“When you have a lot of people with professional experience and they have good judgment, you can usually let them run on their own a bit,” says Tony Pellosie of Gerard J. Picaso Inc. Pellosie is executive manager at Gerard Towers, a 563-unit co-op in Queens with 10 committees to help handle board business. These kinds of committees often have at least one board member to act as a liaison and still need to be given some parameters – for instance, a clearly stated budget, scope, and timeline. But within that framework they can do a lot of the heavy lifting without burdening the full board with minor decisions.
Similarly, certain standing committees, like sales and admissions, can be empowered to handle time-consuming details while leaving final decisions to the board itself. “Our sales committee had been functioning longest, and in some ways functions the best because it has a well-established routine,” says Cooke. “The board can rely on them to review financials, check credit ratings, and do preliminary interviews, so by the time the buyers get to the full board interview, it’s pretty pro forma.”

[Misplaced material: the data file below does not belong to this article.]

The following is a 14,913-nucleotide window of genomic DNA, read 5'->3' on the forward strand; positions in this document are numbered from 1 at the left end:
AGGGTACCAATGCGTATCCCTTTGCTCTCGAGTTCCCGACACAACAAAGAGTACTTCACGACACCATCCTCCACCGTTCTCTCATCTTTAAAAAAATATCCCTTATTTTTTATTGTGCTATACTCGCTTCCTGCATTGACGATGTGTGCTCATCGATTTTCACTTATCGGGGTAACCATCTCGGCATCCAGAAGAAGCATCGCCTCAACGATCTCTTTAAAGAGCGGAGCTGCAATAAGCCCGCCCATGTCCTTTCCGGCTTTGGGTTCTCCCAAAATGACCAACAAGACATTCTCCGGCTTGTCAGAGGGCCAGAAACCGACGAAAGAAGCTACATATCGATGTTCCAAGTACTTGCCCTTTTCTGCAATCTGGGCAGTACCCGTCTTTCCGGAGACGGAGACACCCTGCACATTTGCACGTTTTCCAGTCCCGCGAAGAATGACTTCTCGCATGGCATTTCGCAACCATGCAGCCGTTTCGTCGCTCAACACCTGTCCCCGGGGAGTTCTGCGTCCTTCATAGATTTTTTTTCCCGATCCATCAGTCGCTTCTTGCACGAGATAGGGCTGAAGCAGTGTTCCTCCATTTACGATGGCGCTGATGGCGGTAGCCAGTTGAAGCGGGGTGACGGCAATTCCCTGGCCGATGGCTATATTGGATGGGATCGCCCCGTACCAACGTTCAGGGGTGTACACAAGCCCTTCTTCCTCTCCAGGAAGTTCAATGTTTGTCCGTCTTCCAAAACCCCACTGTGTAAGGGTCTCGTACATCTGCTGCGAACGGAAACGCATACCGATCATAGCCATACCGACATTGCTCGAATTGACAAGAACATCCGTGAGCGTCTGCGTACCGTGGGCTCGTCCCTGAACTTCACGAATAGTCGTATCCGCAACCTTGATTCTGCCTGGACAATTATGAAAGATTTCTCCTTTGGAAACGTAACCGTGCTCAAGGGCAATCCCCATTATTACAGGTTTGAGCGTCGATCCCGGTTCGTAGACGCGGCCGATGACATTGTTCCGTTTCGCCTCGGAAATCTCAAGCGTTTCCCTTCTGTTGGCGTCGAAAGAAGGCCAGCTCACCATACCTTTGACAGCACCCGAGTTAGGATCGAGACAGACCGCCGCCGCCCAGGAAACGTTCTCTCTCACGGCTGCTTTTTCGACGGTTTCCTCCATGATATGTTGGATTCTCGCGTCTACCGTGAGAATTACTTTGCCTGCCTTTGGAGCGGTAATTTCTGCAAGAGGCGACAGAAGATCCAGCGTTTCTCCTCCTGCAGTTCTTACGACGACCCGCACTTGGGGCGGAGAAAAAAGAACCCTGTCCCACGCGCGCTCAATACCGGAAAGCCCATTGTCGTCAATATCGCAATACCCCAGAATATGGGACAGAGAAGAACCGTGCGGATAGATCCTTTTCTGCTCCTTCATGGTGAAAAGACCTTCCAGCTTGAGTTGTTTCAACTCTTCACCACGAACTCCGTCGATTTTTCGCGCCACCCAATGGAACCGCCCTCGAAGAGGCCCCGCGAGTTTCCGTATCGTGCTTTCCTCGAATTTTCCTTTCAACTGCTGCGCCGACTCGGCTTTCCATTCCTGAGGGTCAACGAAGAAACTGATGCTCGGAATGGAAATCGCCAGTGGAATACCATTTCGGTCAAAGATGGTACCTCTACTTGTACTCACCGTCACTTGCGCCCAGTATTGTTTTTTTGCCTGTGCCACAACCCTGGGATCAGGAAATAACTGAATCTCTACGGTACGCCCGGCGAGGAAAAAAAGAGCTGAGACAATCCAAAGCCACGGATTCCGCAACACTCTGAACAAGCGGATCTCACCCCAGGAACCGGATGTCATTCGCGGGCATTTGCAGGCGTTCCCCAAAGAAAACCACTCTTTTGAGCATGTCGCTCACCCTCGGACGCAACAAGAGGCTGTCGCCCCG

Still, not every committee needs to be given very much authority – or even any at all. Some, like welcoming and social committees, are fairly low-responsibility by nature because they spend very little money and serve a purpose that’s limited in scope. But it can also be useful to establish committees that are purely advisory. Not only can they do a lot of research and produce some good ideas, they can also be a good testing ground for potential board members or even a way to mobilize disgruntled shareholders.